When first the Carthaginian sentinels, and afterwards the rest, roused by the terrifying effects of a tumult by night, beheld the light emitted from the flames, they also, labouring under the same delusion, imagined that the fire had originated from accidental causes; while the shout raised amidst the slaughter and wounds, being of a confused kind, prevented their distinguishing whether it was occasioned by the trepidation of an alarm by night. Accordingly, rushing out one and all at every gate, each man taking the nearest road, without their arms, as not suspecting any hostile attack, and carrying with them only such things as might be useful in extinguishing the flames, they fell upon the Roman troops. After all these had been slain, not only with the animosity of enemies, but also that no one might escape as a messenger, Scipio immediately attacked the gates, which were unguarded in consequence of the confusion; and, having thrown fire upon the nearest huts, at first the flames blazed forth with great fury, in several places at once, in consequence of the fire having been applied to different parts, but afterwards extending themselves along the contiguous huts, they suddenly enveloped the whole camp in one general conflagration. Men and cattle scorched with the flames blocked up the passages of the gates, first in a terrible rush to escape, and afterwards with their prostrate bodies. Those who got out of the way of the fire were cut off by the sword, and the two camps were involved in one common destruction. The two generals, however, and out of so many thousand troops only two thousand foot and five hundred horsemen, escaped, half armed, a great many of them being wounded and scorched. Forty thousand men were either slain or destroyed by the flames, and above five thousand captured. Among the captured were many Carthaginian nobles, eleven senators, with a hundred and seventy-four military standards, above two thousand seven hundred Numidian horses, and six elephants. Eight elephants were destroyed either by fire or sword, and a great quantity of arms taken. All the latter the general dedicated to Vulcan and burnt.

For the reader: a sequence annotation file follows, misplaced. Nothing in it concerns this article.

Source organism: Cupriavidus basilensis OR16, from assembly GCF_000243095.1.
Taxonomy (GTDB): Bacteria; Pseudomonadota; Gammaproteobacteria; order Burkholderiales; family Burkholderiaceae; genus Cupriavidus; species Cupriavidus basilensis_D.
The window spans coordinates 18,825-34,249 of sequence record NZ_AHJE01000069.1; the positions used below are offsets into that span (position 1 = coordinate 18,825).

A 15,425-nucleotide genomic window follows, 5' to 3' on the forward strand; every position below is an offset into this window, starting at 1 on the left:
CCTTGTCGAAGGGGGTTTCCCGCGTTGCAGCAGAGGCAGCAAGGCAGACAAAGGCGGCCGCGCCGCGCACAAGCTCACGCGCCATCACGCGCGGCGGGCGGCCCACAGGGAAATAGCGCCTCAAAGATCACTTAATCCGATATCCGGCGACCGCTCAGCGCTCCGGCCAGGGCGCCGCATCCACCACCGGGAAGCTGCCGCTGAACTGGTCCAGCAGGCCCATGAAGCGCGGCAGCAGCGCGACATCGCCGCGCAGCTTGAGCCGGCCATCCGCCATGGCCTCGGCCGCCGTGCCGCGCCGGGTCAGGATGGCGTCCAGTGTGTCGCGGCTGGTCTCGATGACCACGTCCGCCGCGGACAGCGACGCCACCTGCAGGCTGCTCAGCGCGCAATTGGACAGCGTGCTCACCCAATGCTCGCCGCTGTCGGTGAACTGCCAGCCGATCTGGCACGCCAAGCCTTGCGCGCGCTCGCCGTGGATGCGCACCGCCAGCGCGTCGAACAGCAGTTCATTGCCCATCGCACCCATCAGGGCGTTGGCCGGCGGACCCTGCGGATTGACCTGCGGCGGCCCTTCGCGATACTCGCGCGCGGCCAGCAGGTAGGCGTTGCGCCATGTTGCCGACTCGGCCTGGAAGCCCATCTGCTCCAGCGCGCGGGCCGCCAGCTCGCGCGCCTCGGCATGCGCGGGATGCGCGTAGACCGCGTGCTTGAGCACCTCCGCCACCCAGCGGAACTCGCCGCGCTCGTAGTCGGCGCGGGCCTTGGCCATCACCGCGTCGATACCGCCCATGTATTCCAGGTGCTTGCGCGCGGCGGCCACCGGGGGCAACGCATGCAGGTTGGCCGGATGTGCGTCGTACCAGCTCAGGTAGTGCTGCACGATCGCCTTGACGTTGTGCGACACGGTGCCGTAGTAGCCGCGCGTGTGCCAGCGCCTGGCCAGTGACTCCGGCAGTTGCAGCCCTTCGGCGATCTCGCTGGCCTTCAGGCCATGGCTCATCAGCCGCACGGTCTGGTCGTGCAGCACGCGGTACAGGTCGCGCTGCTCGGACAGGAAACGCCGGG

Hasdrubal, in his flight, had made for the nearest city of the Africans, accompanied by a few attendants; and hither all those who survived, following the footsteps of their general had betaken themselves. But afterwards, fearing lest he should be given up to Scipio, he quitted that city. Soon after the Romans were received there with open gates; nor was any act of hostility committed, because the inhabitants had surrendered voluntarily. Shortly after, two other cities were captured and plundered. The booty found there, together with what had been rescued from the camps when burning, and from the flames, was given up to the soldiers. Syphax took up a position in a fortified place about eight miles off. Hasdrubal hastened to Carthage, lest the apprehensions occasioned by the recent disaster should lead to any timorous measures. So great was the consternation created there on the first receipt of the news, that it was fully anticipated that Scipio, suspending his operations against Utica, would immediately lay siege to Carthage. The suffetes, therefore, who form with them an authority similar to the consular, summoned the senate, when the three following opinions were given. The first proposed, that a decree should be passed to the effect, that ambassadors should be sent to Scipio to treat of peace; the second, that Hannibal should be recalled to defend his country from a war which threatened its annihilation; the third breathed the spirit of Roman constancy under adversity; it recommended that the losses of the army should be repaired, and that Syphax should be exhorted not to abandon the war. The latter opinion prevailed, because it was that which Hasdrubal, who was present, and all the members of the Barcine faction, preferred. After this, the levy commenced in the city and country, and ambassadors were despatched to Syphax, who was himself employing every effort to restore the war; for his wife had prevailed upon him, not, as heretofore, by caresses, powerful as they are in influencing the mind of a lover, but by prayers and appeals to his compassion, imploring him, with streaming eyes, not to betray her father and her country, nor suffer Carthage to be consumed by the same flames which had reduced the camps to ashes. In addition to this, the ambassadors informed him of a circumstance which had occurred very seasonably to raise their hopes; that they had met with four thousand Celtiberians in the neighbourhood of a city named Abba, a fine body of young men who had been enlisted by their recruiting officers in Spain; and that Hasdrubal would very soon arrive with a body of troops by no means contemptible. Accordingly, he not only returned a kind answer to the ambassadors, but also showed them a multitude of Numidian rustics, whom he had lately furnished with arms and horses; and at the same time assured them that he would call out all the youth in his kingdom. He said, he well knew that the loss sustained had been occasioned by fire, and not by battle, and that he was inferior to his adversary in war who was overcome by force of arms. Such was the answer given to the ambassadors; and, after a few days, Hasdrubal and Syphax again united their forces. This army consisted of about thirty-five thousand fighting men.